Comparisons of Cassini flybys of the Titan magnetospheric interaction with an MHD model: Evidence for organized behavior at high altitudes
2012 (English)In: Icarus (New York, N.Y. 1962), ISSN 0019-1035, E-ISSN 1090-2643, Vol. 217, no 1, 43-54 p.Article in journal (Refereed) Published
Recent papers suggest the significant variability of conditions in Saturn's magnetosphere at the orbit of Titan. Because of this variability, it was expected that models would generally have a difficult time regularly comparing to data from the Titan flybys. However, we find that in contrast to this expectation, it appears that there is underlying organization of the interaction features roughly above similar to 1800 km (1.7 Rt) altitude by the average external field due to Saturn's dipole moment. In this study, we analyze Cassini's plasma and magnetic field data collected at 9 Titan encounters during which the external field is close to the ideal southward direction and compare these observations to the results from a 2-fluid (1 ion, 1 electron) 7-species MHD model simulations obtained under noon SLT conditions. Our comparative analysis shows that under noon SLT conditions the Titan plasma interaction can be viewed in two layers: an outer layer between 6400 and 1800 km where interaction features observed in the magnetic field are in basic agreement with a purely southward external field interaction and an inner layer below 1800 km where the magnetic field measurements show strong variations and deviate from the model predictions. Thus the basic features inferred from the Voyager 1 flyby seem to be generally present above similar to 1800 km in spite of the ongoing external variations from SLT excursions, time variability and magnetospheric current systems as long as a significant southward external field component is present. At around similar to 1800 km kinetic effects (such as mass loading and heavy ion pickup) and below 1800 km ionospheric effects (such as drag of ionospheric plasma due to coupling with neutral winds and/or magnetic memory of Titan's ionosphere) complicate what is observed.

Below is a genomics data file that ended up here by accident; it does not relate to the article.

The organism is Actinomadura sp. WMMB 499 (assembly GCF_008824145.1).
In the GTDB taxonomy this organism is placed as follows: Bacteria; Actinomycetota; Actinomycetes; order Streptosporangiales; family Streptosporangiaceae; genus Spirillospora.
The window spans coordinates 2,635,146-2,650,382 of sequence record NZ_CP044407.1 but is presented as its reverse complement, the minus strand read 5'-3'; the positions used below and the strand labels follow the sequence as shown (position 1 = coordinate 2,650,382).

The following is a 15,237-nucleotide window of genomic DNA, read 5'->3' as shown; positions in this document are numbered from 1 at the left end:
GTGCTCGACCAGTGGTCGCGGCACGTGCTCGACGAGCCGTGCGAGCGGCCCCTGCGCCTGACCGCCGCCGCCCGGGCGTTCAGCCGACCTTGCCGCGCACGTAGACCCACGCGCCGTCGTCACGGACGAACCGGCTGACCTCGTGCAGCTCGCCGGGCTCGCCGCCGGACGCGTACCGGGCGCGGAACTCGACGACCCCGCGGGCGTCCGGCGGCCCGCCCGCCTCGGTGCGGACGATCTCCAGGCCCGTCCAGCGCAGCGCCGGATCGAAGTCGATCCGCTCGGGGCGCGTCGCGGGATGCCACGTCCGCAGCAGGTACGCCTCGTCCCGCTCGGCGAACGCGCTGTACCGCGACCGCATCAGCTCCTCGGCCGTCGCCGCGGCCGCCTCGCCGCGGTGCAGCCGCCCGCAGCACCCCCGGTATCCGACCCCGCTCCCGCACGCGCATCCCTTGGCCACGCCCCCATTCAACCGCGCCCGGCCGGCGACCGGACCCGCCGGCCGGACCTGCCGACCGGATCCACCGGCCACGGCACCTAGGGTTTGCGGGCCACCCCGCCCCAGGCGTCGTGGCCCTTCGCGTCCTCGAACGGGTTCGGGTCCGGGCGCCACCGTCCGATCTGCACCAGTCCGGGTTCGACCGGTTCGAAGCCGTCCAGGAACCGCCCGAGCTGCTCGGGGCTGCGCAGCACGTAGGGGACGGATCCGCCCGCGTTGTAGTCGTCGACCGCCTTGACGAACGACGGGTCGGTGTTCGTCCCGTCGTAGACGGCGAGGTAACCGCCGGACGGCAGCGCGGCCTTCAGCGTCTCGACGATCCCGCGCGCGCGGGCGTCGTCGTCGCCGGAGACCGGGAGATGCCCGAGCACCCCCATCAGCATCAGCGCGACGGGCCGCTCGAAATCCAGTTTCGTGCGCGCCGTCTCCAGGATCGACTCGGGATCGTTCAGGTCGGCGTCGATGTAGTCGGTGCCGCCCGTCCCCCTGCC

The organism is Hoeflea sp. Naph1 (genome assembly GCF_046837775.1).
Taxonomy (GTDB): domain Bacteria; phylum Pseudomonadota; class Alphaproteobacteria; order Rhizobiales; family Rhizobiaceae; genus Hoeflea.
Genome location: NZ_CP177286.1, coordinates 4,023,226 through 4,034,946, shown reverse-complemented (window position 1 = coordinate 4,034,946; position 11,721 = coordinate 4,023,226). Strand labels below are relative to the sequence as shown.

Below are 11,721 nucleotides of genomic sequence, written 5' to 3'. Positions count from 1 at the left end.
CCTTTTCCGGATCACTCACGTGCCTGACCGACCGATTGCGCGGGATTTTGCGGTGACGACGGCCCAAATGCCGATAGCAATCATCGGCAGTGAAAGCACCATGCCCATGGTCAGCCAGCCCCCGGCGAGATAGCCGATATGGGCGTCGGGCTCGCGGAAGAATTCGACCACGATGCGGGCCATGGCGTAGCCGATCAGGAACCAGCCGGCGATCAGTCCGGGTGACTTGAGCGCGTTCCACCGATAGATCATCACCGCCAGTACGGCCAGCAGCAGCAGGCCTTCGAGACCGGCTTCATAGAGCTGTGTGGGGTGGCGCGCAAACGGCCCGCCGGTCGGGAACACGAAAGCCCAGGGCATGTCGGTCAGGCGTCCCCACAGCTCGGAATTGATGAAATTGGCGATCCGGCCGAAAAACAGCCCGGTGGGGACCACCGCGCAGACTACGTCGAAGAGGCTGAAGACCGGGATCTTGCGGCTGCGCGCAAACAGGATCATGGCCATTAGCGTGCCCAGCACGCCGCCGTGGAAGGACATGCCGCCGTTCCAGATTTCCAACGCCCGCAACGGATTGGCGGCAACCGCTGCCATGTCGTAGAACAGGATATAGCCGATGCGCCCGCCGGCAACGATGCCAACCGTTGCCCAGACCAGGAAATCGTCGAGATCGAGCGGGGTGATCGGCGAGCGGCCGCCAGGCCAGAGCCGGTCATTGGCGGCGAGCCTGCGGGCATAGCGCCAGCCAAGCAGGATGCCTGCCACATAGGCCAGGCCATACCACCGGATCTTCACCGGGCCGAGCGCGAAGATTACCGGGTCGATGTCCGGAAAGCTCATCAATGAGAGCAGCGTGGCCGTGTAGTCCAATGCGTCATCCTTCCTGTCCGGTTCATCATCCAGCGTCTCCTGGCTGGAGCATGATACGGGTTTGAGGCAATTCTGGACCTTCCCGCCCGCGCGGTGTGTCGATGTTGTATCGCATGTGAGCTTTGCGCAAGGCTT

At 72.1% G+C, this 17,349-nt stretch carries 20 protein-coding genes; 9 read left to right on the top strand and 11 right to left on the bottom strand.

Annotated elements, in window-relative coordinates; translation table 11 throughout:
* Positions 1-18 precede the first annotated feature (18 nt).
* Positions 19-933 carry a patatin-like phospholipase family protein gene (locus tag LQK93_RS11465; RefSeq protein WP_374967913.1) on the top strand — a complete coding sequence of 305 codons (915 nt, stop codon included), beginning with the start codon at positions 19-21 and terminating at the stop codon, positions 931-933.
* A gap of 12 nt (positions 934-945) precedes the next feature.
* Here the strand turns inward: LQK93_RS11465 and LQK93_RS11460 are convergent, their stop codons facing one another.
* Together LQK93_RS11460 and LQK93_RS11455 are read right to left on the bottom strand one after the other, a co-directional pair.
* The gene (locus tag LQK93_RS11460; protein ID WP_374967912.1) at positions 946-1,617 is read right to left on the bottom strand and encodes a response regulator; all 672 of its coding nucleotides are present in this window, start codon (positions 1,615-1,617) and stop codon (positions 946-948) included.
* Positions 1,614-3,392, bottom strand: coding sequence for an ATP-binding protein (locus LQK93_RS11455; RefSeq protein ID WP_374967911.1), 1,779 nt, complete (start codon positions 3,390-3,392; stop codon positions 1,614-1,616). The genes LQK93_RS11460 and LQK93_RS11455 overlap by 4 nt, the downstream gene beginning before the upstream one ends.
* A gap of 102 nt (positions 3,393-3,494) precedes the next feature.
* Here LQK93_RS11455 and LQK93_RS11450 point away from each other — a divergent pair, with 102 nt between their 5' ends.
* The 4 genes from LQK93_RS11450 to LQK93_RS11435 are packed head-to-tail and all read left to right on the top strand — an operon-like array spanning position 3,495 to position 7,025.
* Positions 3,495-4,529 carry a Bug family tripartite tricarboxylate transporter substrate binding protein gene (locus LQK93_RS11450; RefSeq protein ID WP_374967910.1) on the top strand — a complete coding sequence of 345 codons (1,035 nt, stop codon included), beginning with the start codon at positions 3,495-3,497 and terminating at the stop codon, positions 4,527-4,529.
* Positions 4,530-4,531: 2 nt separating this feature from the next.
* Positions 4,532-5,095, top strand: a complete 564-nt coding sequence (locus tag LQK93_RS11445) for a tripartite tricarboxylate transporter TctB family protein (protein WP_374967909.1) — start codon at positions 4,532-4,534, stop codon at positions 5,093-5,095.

Place, publisher, year, edition, pages
2012. Vol. 217, no 1, 43-54 p.
Titan, Saturn, Satellites, Ionospheres
Astronomy, Astrophysics and Cosmology
IdentifiersURN: urn:nbn:se:uu:diva-169608DOI: 10.1016/j.icarus.2011.10.009ISI: 000299130900004OAI: oai:DiVA.org:uu-169608DiVA: diva2:508096